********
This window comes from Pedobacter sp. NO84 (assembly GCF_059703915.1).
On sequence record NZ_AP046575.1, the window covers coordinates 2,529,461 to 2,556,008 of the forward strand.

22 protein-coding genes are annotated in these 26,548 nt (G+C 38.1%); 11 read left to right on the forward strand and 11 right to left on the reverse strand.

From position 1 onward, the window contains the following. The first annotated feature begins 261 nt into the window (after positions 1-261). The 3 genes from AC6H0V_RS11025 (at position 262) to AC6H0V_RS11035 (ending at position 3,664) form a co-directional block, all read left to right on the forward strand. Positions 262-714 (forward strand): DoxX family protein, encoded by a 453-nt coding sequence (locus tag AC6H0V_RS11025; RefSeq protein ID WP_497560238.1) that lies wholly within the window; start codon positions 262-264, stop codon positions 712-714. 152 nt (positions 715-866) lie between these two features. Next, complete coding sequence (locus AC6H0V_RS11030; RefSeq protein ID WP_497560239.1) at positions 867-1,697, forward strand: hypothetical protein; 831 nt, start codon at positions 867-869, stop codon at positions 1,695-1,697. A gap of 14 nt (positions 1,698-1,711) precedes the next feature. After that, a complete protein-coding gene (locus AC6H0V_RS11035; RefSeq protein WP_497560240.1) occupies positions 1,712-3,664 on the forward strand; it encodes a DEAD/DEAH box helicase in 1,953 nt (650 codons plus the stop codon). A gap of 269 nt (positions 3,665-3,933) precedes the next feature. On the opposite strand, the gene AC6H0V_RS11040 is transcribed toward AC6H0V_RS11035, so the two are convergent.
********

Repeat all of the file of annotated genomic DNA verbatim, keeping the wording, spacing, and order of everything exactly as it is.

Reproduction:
This window comes from Pedobacter sp. NO84 (assembly GCF_059703915.1).
On sequence record NZ_AP046575.1, the window covers coordinates 2,529,461 to 2,556,008 of the forward strand.

22 protein-coding genes are annotated in these 26,548 nt (G+C 38.1%); 11 read left to right on the forward strand and 11 right to left on the reverse strand.

From position 1 onward, the window contains the following. The first annotated feature begins 261 nt into the window (after positions 1-261). The 3 genes from AC6H0V_RS11025 (at position 262) to AC6H0V_RS11035 (ending at position 3,664) form a co-directional block, all read left to right on the forward strand. Positions 262-714 (forward strand): DoxX family protein, encoded by a 453-nt coding sequence (locus tag AC6H0V_RS11025; RefSeq protein ID WP_497560238.1) that lies wholly within the window; start codon positions 262-264, stop codon positions 712-714. 152 nt (positions 715-866) lie between these two features. Next, complete coding sequence (locus AC6H0V_RS11030; RefSeq protein ID WP_497560239.1) at positions 867-1,697, forward strand: hypothetical protein; 831 nt, start codon at positions 867-869, stop codon at positions 1,695-1,697. A gap of 14 nt (positions 1,698-1,711) precedes the next feature. After that, a complete protein-coding gene (locus AC6H0V_RS11035; RefSeq protein WP_497560240.1) occupies positions 1,712-3,664 on the forward strand; it encodes a DEAD/DEAH box helicase in 1,953 nt (650 codons plus the stop codon). A gap of 269 nt (positions 3,665-3,933) precedes the next feature. On the opposite strand, the gene AC6H0V_RS11040 is transcribed toward AC6H0V_RS11035, so the two are convergent.